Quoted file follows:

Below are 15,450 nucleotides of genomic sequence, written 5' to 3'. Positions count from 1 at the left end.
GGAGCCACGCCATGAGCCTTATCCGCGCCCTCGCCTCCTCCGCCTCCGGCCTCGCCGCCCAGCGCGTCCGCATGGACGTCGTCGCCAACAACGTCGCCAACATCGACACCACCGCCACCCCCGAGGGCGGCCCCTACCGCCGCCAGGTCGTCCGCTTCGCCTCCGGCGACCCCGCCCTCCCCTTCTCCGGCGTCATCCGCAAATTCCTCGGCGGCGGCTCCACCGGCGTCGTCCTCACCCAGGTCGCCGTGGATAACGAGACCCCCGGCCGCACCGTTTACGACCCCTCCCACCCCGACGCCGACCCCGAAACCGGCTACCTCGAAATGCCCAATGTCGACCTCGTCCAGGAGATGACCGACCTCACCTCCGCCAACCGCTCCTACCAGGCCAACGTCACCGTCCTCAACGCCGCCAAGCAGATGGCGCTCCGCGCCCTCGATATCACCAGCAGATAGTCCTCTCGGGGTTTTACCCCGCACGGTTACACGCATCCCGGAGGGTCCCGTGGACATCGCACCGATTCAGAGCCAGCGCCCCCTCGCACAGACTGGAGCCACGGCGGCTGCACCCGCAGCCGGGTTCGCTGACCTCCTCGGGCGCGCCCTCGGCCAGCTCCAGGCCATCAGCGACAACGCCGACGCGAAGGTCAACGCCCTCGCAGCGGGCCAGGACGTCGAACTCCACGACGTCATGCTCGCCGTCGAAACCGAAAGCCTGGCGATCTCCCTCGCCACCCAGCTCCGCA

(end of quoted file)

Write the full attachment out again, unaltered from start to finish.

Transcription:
Below are 15,450 nucleotides of genomic sequence, written 5' to 3'. Positions count from 1 at the left end.
GGAGCCACGCCATGAGCCTTATCCGCGCCCTCGCCTCCTCCGCCTCCGGCCTCGCCGCCCAGCGCGTCCGCATGGACGTCGTCGCCAACAACGTCGCCAACATCGACACCACCGCCACCCCCGAGGGCGGCCCCTACCGCCGCCAGGTCGTCCGCTTCGCCTCCGGCGACCCCGCCCTCCCCTTCTCCGGCGTCATCCGCAAATTCCTCGGCGGCGGCTCCACCGGCGTCGTCCTCACCCAGGTCGCCGTGGATAACGAGACCCCCGGCCGCACCGTTTACGACCCCTCCCACCCCGACGCCGACCCCGAAACCGGCTACCTCGAAATGCCCAATGTCGACCTCGTCCAGGAGATGACCGACCTCACCTCCGCCAACCGCTCCTACCAGGCCAACGTCACCGTCCTCAACGCCGCCAAGCAGATGGCGCTCCGCGCCCTCGATATCACCAGCAGATAGTCCTCTCGGGGTTTTACCCCGCACGGTTACACGCATCCCGGAGGGTCCCGTGGACATCGCACCGATTCAGAGCCAGCGCCCCCTCGCACAGACTGGAGCCACGGCGGCTGCACCCGCAGCCGGGTTCGCTGACCTCCTCGGGCGCGCCCTCGGCCAGCTCCAGGCCATCAGCGACAACGCCGACGCGAAGGTCAACGCCCTCGCAGCGGGCCAGGACGTCGAACTCCACGACGTCATGCTCGCCGTCGAAACCGAAAGCCTGGCGATCTCCCTCGCCACCCAGCTCCGCA